Emerging Implant Technologies

OSP Advisors, formerly known as Ortho Spine Partners, has had the opportunity to work with multiple start-ups in the musculoskeletal and wound care specialties of the medical device industry. OSP Advisors has developed a unique approach and established some of the best relationships in the industry with surgeons, distributors and hospital executives allowing us to apply our knowledge and expertise to shorten the sales cycle when launching a company or product. Below is an example of how we did it.

RELATED CASE STUDY: Axolotl Biologix

A German company launching its spinal implants in the United States faces several challenges due to differences in regulatory requirements, market dynamics, and healthcare systems. Firstly, the regulatory landscape in the United States, particularly regarding medical devices like spinal implants, is governed by the FDA, which has its own set of stringent approval processes and standards. Navigating these requirements can be complex and time-consuming, requiring the German company to invest significant resources in regulatory compliance and clinical trials tailored to US market needs. Additionally, the US market for spinal implants is highly competitive, with established American companies holding a significant market share and strong relationships with healthcare providers. This makes it challenging for a foreign entrant to gain traction and market acceptance, necessitating effective market entry strategies, partnerships, and differentiation based on innovation or unique value propositions. Moreover, understanding the nuances of the US healthcare system, including reimbursement policies and payment models, is crucial for the German company to ensure successful commercialization and sustainable growth of its spinal implant products in the United States.

Note : Each company has its own characteristics and considerations before launching a product. This represents an example but it is important to know that there is no copy/paste solutions for any company.

1. Know the market, and price competitively

One of EIT’s founders, Guntmar Eisen was introduced to the OSP Advisors team by mutual connections. He is a visionary leader that had some previous experience in commercializing products in the United States before and he knew he wanted to approach the market differently this time around.

In the summer of 2013 I was feeling the need to go in a new direction, and thus began looking at new technologies and manufacturingmethods. When I was offered the chance to visit the Fraunhofer Institute for Laser Technology, a nonprofit entity that commercializes new technologies, the chief engineer showed me prototypes of their 3D printing via selective laser melting. I actually felt cold shivers run down my spine as I thought, ‘What can we do with this?!– Guntmar Eisen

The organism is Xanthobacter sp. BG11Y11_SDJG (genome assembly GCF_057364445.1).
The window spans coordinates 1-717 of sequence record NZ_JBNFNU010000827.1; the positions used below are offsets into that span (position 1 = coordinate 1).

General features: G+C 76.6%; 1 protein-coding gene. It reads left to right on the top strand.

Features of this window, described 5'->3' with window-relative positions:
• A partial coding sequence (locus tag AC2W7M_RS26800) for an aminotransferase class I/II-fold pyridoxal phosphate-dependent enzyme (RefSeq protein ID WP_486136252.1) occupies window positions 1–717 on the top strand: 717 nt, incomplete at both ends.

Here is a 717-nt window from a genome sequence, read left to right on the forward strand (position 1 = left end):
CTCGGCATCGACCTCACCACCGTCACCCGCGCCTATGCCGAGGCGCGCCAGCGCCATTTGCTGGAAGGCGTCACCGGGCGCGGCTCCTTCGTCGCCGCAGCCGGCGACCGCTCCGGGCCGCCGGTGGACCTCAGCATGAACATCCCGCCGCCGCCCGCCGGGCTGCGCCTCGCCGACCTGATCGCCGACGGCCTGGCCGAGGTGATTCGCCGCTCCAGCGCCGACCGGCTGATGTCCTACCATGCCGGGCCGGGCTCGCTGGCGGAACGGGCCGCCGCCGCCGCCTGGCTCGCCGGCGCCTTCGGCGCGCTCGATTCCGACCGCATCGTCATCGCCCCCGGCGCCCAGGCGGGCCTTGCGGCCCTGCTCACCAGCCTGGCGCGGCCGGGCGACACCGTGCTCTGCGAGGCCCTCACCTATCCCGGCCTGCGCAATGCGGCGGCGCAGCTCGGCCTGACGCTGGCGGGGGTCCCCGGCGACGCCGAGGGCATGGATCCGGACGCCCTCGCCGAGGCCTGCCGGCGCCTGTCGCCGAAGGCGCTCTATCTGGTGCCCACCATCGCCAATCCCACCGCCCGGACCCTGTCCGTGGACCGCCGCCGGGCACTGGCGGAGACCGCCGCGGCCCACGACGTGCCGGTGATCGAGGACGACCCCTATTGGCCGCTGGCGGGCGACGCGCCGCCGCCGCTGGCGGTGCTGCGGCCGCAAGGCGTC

2. Build and Execute the Strategy

Guntmar Eisen worked with the OSP Advisors team to build out the disruptive commercialization plan. The first meetings occurred at one of the best spine meetings every year, Selby Spine in Park City, Utah. The key distinctive traits that we agreed we wanted EIT to look like in the United States included:

  • Introduce advanced technology at an affordable price.
  • Understand the providers concerns.
  • Improve patient care.

3. Road Shows

OSP Advisors realized that Guntmar brought the passion and technical know-how that was extremely compelling to surgeon partners. With that kind of a weapon, the OSP Advisors team was able to create multiple week long road-show styled meetings with surgeons and distributors throughout the country.

These meetings occurred for a full week once per month and we focused on providing consistent audiences for Guntmar and Josh to work together to explain the value of partnering with an innovative start-up like Emerging Implant Technologies.

4. Market Access

Like is the case for all early stage companies commercializing in the United States, market access was initially a challenge. However, with the help and relationships provided by OSP Advisors, EIT was able to make significant progress including the accomplishment of a National HCA Contract issued within the first few months of our commercialization process.

5. Market Demand Created

By helping EIT achieve a run rate of $3.5M in sales in the first 10 months of commercialization, the market was noticing the success of the products and sales success. Three of the top four strategic spine companies took notice and entered into a process.

It was incredibly important to the EIT leadership team that the partner that was chosen would invest into truly accelerating the early commercialization success and that they would remain committed to the platform.

6. Johnson & Johnson

By mid-2018, it was becoming increasingly clear that DePuy Sythes Spine, which is a Johnson & Johnson company, was the right partner. After a thorough due diligence process, the acquisition was announced at the 2018 EuroSpine meeting in Barcelona.

It was overwhelming, and it all went so fast,” says Eisen. “It was very hard work, but we had the right people at the right time. While there are other companies doing 3D printed cages, none had our level of spine focus—we did nothing else. And because we had no existing product line or messaging, we could afford to be somewhat radical.– Guntmar Eisen
RELATED CASE STUDY: Axolotl Biologix